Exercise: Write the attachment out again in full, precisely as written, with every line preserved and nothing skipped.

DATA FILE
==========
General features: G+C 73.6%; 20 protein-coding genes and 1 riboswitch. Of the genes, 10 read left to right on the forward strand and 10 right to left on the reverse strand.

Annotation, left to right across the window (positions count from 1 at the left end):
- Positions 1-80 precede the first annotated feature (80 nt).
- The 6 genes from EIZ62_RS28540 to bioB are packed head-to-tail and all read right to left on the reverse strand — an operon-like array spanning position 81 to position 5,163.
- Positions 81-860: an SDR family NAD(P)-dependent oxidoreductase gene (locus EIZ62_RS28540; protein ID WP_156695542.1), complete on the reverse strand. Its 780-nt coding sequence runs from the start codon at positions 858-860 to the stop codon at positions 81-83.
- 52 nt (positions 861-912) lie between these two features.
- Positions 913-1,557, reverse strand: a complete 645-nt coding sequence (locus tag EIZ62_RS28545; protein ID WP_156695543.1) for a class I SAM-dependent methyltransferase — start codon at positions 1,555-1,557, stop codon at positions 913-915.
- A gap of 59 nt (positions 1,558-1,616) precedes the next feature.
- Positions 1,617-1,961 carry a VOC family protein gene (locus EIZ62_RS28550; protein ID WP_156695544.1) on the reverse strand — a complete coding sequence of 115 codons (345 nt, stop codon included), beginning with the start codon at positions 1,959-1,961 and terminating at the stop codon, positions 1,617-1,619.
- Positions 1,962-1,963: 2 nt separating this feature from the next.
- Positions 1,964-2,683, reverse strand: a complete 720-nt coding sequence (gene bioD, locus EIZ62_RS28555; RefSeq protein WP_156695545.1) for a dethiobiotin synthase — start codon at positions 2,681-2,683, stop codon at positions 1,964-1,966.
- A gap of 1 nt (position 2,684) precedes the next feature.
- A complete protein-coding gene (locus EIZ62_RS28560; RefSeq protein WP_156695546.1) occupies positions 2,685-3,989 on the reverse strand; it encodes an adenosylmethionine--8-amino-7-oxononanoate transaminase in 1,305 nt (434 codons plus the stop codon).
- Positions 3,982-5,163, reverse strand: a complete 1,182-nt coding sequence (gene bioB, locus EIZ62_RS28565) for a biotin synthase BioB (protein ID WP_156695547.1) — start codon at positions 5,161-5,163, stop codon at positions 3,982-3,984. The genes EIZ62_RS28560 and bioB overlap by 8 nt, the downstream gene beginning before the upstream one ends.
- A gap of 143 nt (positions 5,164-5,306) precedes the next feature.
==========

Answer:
General features: G+C 73.6%; 20 protein-coding genes and 1 riboswitch. Of the genes, 10 read left to right on the forward strand and 10 right to left on the reverse strand.

Annotation, left to right across the window (positions count from 1 at the left end):
- Positions 1-80 precede the first annotated feature (80 nt).
- The 6 genes from EIZ62_RS28540 to bioB are packed head-to-tail and all read right to left on the reverse strand — an operon-like array spanning position 81 to position 5,163.
- Positions 81-860: an SDR family NAD(P)-dependent oxidoreductase gene (locus EIZ62_RS28540; protein ID WP_156695542.1), complete on the reverse strand. Its 780-nt coding sequence runs from the start codon at positions 858-860 to the stop codon at positions 81-83.
- 52 nt (positions 861-912) lie between these two features.
- Positions 913-1,557, reverse strand: a complete 645-nt coding sequence (locus tag EIZ62_RS28545; protein ID WP_156695543.1) for a class I SAM-dependent methyltransferase — start codon at positions 1,555-1,557, stop codon at positions 913-915.
- A gap of 59 nt (positions 1,558-1,616) precedes the next feature.
- Positions 1,617-1,961 carry a VOC family protein gene (locus EIZ62_RS28550; protein ID WP_156695544.1) on the reverse strand — a complete coding sequence of 115 codons (345 nt, stop codon included), beginning with the start codon at positions 1,959-1,961 and terminating at the stop codon, positions 1,617-1,619.
- Positions 1,962-1,963: 2 nt separating this feature from the next.
- Positions 1,964-2,683, reverse strand: a complete 720-nt coding sequence (gene bioD, locus EIZ62_RS28555; RefSeq protein WP_156695545.1) for a dethiobiotin synthase — start codon at positions 2,681-2,683, stop codon at positions 1,964-1,966.
- A gap of 1 nt (position 2,684) precedes the next feature.
- A complete protein-coding gene (locus EIZ62_RS28560; RefSeq protein WP_156695546.1) occupies positions 2,685-3,989 on the reverse strand; it encodes an adenosylmethionine--8-amino-7-oxononanoate transaminase in 1,305 nt (434 codons plus the stop codon).
- Positions 3,982-5,163, reverse strand: a complete 1,182-nt coding sequence (gene bioB, locus EIZ62_RS28565) for a biotin synthase BioB (protein ID WP_156695547.1) — start codon at positions 5,161-5,163, stop codon at positions 3,982-3,984. The genes EIZ62_RS28560 and bioB overlap by 8 nt, the downstream gene beginning before the upstream one ends.
- A gap of 143 nt (positions 5,164-5,306) precedes the next feature.